He's strong, he's fast, he can go over people and he can go around people. The skills he has work in both forms of the game
Former team-mate Iestyn Harris has tipped Lesley Vainikolo to be England's "lethal weapon" in the Six Nations.
Vainikolo was chosen by Brian Ashton just nine games into his union career after his switch from Bradford Bulls, where he played with Harris.
"I don't think he's ready for a full international just yet," said Harris.
"But coming off the bench when defences are tired and he can show his true dynamism and power, he can be a lethal weapon. He's a try machine."
Vainikolo, nicknamed "The Volcano", scored 149 tries in 152 appearances for Super League side Bradford before switching codes and joining Gloucester on a three-year deal in July.
The 28-year-old made an immediate impact for his new club, scoring five tries in a match-winning debut against Leeds, and has totalled nine tries in nine appearances so far this season.
"He has done exceptionally well," former Wales fly-half Harris, who switched from league to union in 2001 before returning to the 13-a-side code, told BBC Sport: "You can't overlook him.
"He's scored a lot of tries and that's what marks him out as a bit special.
"Lesley has an attribute not many people have got - he just scores tries. I've played alongside him in games when he's been very poor and still gone over three times.
1979: Born 4 May, in Tonga to New Zealand parents
1997: Joins NRL side Canberra Raiders.
1998: Makes Test debut for New Zealand
2002: Joins Super League side Bradford Bulls
2005: Turns down lucrative offer to switch codes with Gloucester
2007: Joins Gloucester
2008: Called up by England
"He just seems to pop up at the right place at the right time and he scores tries that no other player in the world can score.
"As well as that he's strong, he's fast, he can go over people and he can go around people. The skills he has work in both forms of the game."
Harris's own switch to union was more muted. Celebrated as "The Saviour of Welsh Rugby" when he joined Cardiff Blues from Leeds Rhinos, it took the fly-half time to settle in the game before he went on to win 25 caps for Wales.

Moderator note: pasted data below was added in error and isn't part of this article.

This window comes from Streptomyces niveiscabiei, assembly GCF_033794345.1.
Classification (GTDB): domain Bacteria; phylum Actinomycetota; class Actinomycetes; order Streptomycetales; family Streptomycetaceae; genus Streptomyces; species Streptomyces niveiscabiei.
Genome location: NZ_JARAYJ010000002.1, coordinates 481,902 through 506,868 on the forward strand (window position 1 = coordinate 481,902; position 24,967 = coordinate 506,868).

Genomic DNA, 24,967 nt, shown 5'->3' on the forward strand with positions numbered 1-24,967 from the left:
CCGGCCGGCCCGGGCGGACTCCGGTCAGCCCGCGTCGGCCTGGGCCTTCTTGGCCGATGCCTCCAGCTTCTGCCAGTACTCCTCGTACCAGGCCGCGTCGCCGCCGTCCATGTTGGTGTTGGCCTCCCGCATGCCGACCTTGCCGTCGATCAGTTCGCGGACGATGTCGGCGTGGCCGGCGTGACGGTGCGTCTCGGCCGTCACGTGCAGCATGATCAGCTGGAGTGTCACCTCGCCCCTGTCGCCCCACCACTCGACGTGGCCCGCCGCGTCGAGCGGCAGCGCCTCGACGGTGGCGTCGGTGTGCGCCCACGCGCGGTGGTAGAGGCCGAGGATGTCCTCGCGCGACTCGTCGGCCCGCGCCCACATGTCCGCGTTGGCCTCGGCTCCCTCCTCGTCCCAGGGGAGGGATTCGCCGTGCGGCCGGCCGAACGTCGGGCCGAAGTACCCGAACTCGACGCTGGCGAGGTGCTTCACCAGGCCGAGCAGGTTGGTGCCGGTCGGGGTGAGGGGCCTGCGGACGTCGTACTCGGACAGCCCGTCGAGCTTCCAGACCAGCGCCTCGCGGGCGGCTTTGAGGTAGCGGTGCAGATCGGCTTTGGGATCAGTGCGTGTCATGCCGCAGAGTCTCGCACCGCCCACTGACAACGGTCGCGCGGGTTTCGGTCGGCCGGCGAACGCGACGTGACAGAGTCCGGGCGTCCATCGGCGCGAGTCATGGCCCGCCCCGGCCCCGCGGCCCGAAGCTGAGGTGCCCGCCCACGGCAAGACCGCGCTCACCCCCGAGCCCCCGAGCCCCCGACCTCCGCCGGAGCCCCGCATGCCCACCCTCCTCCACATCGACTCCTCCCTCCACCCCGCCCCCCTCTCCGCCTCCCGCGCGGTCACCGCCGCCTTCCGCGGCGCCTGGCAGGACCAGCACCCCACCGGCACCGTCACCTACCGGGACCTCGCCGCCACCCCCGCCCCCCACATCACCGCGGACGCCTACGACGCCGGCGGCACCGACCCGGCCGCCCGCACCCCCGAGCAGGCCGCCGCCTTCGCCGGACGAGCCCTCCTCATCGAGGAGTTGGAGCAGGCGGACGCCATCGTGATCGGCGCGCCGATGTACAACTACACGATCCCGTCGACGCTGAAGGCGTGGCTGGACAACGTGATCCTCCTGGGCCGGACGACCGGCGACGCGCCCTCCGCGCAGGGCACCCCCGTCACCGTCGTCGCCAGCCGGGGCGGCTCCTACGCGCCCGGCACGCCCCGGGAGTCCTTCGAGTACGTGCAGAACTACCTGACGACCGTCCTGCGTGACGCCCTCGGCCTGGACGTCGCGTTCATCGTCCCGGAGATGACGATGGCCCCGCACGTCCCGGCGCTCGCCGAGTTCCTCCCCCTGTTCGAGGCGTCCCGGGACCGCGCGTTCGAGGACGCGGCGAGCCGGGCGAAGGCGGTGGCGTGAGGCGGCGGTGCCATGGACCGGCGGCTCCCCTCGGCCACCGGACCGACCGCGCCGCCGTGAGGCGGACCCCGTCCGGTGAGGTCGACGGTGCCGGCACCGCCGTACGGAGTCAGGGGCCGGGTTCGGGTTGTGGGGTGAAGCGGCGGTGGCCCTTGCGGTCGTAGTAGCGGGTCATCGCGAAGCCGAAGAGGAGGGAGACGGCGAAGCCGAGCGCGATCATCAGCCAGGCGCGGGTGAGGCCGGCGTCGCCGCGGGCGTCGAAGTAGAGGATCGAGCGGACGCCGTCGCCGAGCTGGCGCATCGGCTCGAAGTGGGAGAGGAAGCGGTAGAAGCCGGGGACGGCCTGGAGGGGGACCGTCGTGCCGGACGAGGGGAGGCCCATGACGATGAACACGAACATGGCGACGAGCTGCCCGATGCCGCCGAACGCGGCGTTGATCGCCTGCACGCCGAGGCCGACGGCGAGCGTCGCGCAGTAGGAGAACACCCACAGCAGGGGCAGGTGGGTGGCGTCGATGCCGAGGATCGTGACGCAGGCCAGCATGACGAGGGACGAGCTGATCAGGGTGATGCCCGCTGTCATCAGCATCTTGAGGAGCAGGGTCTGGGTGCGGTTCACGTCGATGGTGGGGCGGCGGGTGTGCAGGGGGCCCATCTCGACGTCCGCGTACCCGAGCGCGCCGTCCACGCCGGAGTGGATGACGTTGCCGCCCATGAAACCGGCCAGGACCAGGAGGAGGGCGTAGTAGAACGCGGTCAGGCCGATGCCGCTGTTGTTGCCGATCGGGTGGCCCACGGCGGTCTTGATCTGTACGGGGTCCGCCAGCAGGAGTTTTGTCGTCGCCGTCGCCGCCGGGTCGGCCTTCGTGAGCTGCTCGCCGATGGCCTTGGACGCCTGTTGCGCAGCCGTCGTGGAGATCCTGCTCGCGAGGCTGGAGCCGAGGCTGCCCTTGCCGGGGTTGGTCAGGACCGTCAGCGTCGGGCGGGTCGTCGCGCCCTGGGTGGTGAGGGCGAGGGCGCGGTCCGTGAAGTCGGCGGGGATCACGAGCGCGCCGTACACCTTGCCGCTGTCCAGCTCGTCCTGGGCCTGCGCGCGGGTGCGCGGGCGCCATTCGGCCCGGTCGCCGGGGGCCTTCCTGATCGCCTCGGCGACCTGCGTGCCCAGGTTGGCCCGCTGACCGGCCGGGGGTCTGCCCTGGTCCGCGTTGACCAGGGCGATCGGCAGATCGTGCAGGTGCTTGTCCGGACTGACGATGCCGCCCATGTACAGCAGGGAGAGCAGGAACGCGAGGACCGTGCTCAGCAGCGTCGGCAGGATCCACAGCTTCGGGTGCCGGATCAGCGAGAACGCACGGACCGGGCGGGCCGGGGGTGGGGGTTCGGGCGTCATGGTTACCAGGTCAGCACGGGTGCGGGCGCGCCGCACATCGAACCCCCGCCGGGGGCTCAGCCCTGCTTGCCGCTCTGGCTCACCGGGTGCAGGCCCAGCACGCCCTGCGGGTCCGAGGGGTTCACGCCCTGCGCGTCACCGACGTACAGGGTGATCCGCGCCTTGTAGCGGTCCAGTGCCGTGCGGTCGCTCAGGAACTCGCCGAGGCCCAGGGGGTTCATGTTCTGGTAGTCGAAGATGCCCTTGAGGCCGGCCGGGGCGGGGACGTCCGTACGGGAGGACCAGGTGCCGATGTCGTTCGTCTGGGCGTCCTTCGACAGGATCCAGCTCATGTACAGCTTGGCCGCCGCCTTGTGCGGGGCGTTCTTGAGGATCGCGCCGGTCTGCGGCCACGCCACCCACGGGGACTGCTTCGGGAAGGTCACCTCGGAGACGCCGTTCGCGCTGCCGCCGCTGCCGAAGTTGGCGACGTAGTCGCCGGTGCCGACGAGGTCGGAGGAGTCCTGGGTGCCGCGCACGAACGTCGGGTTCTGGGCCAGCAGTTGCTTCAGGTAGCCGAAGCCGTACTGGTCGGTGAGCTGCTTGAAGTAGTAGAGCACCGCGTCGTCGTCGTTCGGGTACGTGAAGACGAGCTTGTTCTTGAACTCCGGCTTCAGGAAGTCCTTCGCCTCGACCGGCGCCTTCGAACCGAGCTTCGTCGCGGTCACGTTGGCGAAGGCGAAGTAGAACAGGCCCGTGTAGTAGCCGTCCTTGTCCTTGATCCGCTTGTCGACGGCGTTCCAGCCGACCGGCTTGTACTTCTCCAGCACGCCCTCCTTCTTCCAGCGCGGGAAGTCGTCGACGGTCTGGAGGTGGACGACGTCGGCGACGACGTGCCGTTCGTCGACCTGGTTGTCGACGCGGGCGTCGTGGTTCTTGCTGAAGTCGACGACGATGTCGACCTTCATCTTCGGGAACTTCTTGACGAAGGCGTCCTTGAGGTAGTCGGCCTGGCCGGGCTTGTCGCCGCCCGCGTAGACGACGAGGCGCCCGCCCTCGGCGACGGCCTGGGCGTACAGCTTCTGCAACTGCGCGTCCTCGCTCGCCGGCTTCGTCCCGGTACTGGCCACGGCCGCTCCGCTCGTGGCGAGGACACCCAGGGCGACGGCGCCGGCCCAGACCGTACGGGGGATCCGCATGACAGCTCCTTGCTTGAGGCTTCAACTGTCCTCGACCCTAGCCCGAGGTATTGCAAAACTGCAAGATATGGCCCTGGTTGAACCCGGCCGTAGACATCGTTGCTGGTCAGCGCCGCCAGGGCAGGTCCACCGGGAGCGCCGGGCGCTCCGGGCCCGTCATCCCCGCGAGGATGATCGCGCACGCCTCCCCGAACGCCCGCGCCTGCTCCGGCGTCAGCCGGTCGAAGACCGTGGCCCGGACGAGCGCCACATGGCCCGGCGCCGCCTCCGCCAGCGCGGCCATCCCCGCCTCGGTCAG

Henry Paul and Andy Farrell did not fare as well following their respective cross-code switches, but Harris believes now is the right time for Vainikolo to step into the England set-up.
"You could look at it one way and say the more game time he has at club level the better," he said. "But, to be honest, Lesley's not getting any younger and he is so passionate about the international game it's probably best to throw him straight in.
I know for certain that Lesley is passionate for England - he's been talking about it for a long time
"England have got quality coming out their ears and it will be about him settling in and getting game time off the bench.
"But if he starts scoring tries on a consistent basis he could become an invaluable player for England."
Even the fact Vainikolo was born in Tonga and has represented New Zealand in rugby league will do little to dampen the winger's impact, says Harris.
"Players representing countries other than their place of birth is happening all the time in sport now - Kevin Pietersen and the England cricket team is just one example," said Harris.
"Lesley's been in England a long time and I know his family has settled into the English way of living. I don't think he has any intentions of going home once he's finished playing for example.
"I know for certain that Lesley is passionate for England - he's been talking about it for a long time - so I don't see it being a problem at all."
Gloucester coach Dean Ryan also backed the inclusion of his out-sized wing.
"It's no surprise to me that he's been picked because he's certainly a contrast to the other wingers we have in this country," he told BBC Radio 5 Live.
"I'm sure that will be something they'll look to utilise at international level just as we have at club level.
"Wingers in England have traditionally just been based on speed whereas Les is able to combine that with the weight he carries around with him too."
And former England hooker Brian Moore, now a BBC pundit, said Ashton had made the right decison.
"I wasn't surprised - I think it's a brave selection, but I think it's the right selection," Moore told BBC Radio 5 Live.
"He's the top try-scorer in the Guinness Premiership so you can't say he's not producing the goods."